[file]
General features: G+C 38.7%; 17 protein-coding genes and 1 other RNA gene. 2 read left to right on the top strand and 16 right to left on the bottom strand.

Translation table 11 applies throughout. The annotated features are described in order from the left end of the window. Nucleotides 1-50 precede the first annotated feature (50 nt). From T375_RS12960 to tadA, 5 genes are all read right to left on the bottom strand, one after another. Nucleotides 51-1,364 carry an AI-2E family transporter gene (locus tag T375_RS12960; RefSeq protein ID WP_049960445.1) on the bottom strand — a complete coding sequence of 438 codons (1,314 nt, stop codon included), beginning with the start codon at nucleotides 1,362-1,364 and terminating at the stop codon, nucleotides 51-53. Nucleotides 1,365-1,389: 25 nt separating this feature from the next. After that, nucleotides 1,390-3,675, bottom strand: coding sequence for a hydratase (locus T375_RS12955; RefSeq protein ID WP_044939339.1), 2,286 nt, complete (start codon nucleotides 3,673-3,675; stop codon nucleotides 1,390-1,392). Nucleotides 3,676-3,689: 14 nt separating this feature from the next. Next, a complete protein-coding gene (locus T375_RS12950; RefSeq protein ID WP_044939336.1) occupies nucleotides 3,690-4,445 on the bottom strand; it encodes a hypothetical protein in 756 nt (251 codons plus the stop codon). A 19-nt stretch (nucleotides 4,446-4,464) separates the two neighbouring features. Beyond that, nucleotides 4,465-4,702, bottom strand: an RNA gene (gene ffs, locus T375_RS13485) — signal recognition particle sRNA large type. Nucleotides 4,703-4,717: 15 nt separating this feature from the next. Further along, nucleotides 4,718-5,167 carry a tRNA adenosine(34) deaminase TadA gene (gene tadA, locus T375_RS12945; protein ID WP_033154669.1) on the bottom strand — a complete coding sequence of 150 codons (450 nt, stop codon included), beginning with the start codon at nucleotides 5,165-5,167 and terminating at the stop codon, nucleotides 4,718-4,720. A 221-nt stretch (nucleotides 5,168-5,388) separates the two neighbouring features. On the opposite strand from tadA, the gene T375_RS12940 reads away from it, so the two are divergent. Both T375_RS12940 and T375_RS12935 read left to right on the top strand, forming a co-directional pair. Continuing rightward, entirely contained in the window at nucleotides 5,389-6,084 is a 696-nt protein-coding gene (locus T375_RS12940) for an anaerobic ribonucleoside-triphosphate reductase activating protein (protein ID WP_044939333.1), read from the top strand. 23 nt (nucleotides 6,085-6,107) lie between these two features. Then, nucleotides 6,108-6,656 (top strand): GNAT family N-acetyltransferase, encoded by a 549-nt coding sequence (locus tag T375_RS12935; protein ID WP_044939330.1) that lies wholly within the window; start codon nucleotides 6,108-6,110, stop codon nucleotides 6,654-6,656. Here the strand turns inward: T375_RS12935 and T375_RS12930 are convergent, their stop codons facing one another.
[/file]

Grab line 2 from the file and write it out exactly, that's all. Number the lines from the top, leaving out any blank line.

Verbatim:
Translation table 11 applies throughout. The annotated features are described in order from the left end of the window. Nucleotides 1-50 precede the first annotated feature (50 nt). From T375_RS12960 to tadA, 5 genes are all read right to left on the bottom strand, one after another. Nucleotides 51-1,364 carry an AI-2E family transporter gene (locus tag T375_RS12960; RefSeq protein ID WP_049960445.1) on the bottom strand — a complete coding sequence of 438 codons (1,314 nt, stop codon included), beginning with the start codon at nucleotides 1,362-1,364 and terminating at the stop codon, nucleotides 51-53. Nucleotides 1,365-1,389: 25 nt separating this feature from the next. After that, nucleotides 1,390-3,675, bottom strand: coding sequence for a hydratase (locus T375_RS12955; RefSeq protein ID WP_044939339.1), 2,286 nt, complete (start codon nucleotides 3,673-3,675; stop codon nucleotides 1,390-1,392). Nucleotides 3,676-3,689: 14 nt separating this feature from the next. Next, a complete protein-coding gene (locus T375_RS12950; RefSeq protein ID WP_044939336.1) occupies nucleotides 3,690-4,445 on the bottom strand; it encodes a hypothetical protein in 756 nt (251 codons plus the stop codon). A 19-nt stretch (nucleotides 4,446-4,464) separates the two neighbouring features. Beyond that, nucleotides 4,465-4,702, bottom strand: an RNA gene (gene ffs, locus T375_RS13485) — signal recognition particle sRNA large type. Nucleotides 4,703-4,717: 15 nt separating this feature from the next. Further along, nucleotides 4,718-5,167 carry a tRNA adenosine(34) deaminase TadA gene (gene tadA, locus T375_RS12945; protein ID WP_033154669.1) on the bottom strand — a complete coding sequence of 150 codons (450 nt, stop codon included), beginning with the start codon at nucleotides 5,165-5,167 and terminating at the stop codon, nucleotides 4,718-4,720. A 221-nt stretch (nucleotides 5,168-5,388) separates the two neighbouring features. On the opposite strand from tadA, the gene T375_RS12940 reads away from it, so the two are divergent. Both T375_RS12940 and T375_RS12935 read left to right on the top strand, forming a co-directional pair. Continuing rightward, entirely contained in the window at nucleotides 5,389-6,084 is a 696-nt protein-coding gene (locus T375_RS12940) for an anaerobic ribonucleoside-triphosphate reductase activating protein (protein ID WP_044939333.1), read from the top strand. 23 nt (nucleotides 6,085-6,107) lie between these two features. Then, nucleotides 6,108-6,656 (top strand): GNAT family N-acetyltransferase, encoded by a 549-nt coding sequence (locus tag T375_RS12935; protein ID WP_044939330.1) that lies wholly within the window; start codon nucleotides 6,108-6,110, stop codon nucleotides 6,654-6,656. Here the strand turns inward: T375_RS12935 and T375_RS12930 are convergent, their stop codons facing one another.